1.4 Splendid musical presentations on important feast days brought large numbers of people to many different churches, for every church, guild, and confraternity had a patron saint whose feast was typically celebrated with special pomp if the institution could afford it. Christmas and Easter were likewise celebrated with elaborate music, and in many churches, especially cathedrals and important basilicas, many other feasts, such as Corpus Christi, the Ascension, and the Assumption, were rendered attractive to parishioners and the general populace by festive processions and sumptuous music. The crowds of people attending these services led to increased alms, which in turn supported the greater expense of elaborate music, extra candles, special vestments or banners, lavish decorations, and other costs of such major celebrations recorded in account books.
1.5 From the title pages and dedications of the many prints themselves, it is obvious that a surprisingly large number of churches and monasteries throughout the peninsula and Sicily employed organists, maestri di capella, at least a small choir of professional singers, and a small body of instrumentalists. If a church didn’t have salaried instrumentalists, they were hired from outside for any musical service that required them. Additional choir members and soloists were also hired, sometimes from distant locations, for special occasions.
1.6 This, then, was the burgeoning market for sacred music in Italy at the time Claudio Monteverdi published his Missa in illo tempore and Vespro della Beata Vergine in 1610, a market that continued more or less in full force, though subject to general economic conditions, until the plague of 1630–31. The market then recovered significantly in the late 1630s to flourish for another thirty years before suffering a gradual decline until it vanished almost altogether by the mid eighteenth century. It was an exceptionally diverse market, ranging from poorer churches, monasteries, and confraternities whose performing forces were so limited that Viadana’s few-voiced concertos and Grandi’s, Finetti’s and others’ few-voiced motets found a ready-made niche, to large cathedral churches, basilicas, major monastic churches, and court chapels in the larger cities that were the scene of frequent performances by large numbers of musicians in diverse styles, including multiple choirs. Cathedral churches, the most obvious locations for elaborate music on universally important holidays such as Christmas, Easter, and Corpus Christi, were situated not only in the larger cities, but in many less populous ones as well, as can be gleaned from the title pages and dedications of these prints. Yet these same cities and often smaller communities, as well, had other major churches and basilicas that were prominent sites of elaborate music on major feasts, patronal feasts, or other locally important occasions.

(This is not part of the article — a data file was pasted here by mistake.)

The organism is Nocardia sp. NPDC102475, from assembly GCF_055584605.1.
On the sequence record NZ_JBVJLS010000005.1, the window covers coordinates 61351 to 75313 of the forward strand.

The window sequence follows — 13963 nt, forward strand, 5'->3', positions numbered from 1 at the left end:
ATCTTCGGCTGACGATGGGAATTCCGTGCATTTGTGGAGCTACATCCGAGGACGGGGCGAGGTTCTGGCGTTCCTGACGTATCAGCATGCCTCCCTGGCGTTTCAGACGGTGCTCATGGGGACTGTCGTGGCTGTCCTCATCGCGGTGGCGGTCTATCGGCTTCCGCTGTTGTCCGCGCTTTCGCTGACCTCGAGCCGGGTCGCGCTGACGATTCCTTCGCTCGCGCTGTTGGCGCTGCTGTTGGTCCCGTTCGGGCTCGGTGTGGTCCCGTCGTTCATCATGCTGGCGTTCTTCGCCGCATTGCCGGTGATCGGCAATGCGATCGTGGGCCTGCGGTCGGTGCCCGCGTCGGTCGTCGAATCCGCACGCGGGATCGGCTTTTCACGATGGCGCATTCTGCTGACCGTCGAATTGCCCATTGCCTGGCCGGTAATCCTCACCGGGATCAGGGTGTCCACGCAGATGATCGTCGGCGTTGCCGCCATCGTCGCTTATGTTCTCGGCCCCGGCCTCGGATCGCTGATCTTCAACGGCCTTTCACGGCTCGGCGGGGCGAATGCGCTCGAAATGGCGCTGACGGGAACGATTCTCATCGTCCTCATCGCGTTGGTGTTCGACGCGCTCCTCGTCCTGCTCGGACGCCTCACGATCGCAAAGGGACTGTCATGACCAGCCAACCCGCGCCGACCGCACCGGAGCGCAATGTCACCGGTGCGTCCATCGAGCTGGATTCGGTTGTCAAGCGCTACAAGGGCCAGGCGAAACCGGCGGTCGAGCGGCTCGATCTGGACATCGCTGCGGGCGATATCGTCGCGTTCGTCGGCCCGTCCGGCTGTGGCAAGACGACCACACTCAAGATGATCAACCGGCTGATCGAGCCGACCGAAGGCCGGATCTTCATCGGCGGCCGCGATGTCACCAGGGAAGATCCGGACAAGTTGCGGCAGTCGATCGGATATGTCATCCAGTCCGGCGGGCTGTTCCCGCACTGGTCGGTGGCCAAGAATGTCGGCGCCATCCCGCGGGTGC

1.7 How did Monteverdi’s Mass and Vespers of 1610 fit into this market? In responding to this question, the 1610 publication may serve as a general model for the issues to be investigated with regard to almost every other print of sacred music of the late sixteenth and seventeenth centuries, even though some of the questions addressed in this paper are unique to the exceptional 1610 print itself. Many of these issues regarding Monteverdi’s 1610 collection have been raised before, but usually in isolation and without reference to the much broader repertoire. I do not claim to have any new answers or solutions to the many problems this print poses, but by reviewing these questions in their economic, social, courtly, and personal contexts, perhaps we can gain not only a more general understanding of this print, but also set the stage for similar questions about the more than 3,700 other surviving publications of sacred music printed in Italy between Petrucci and the third quarter of the eighteenth century.
1.8 Ultimately, what is striking about the Monteverdi print, and many others, as well, is how little we actually know about the circumstances and conditions that engendered a particular publication; what the relationship between the composer and the dedicatee was unless explicitly stated in the dedication; how a particular music print was financed, including who provided the initial investment, who purchased it, how widespread its sale and use was; what the patterns of marketing and distribution were; and finally, how it was used in liturgical and devotional contexts. Yet the more publications we study from these perspectives, the more we understand of these issues from those few cases where detailed information is available.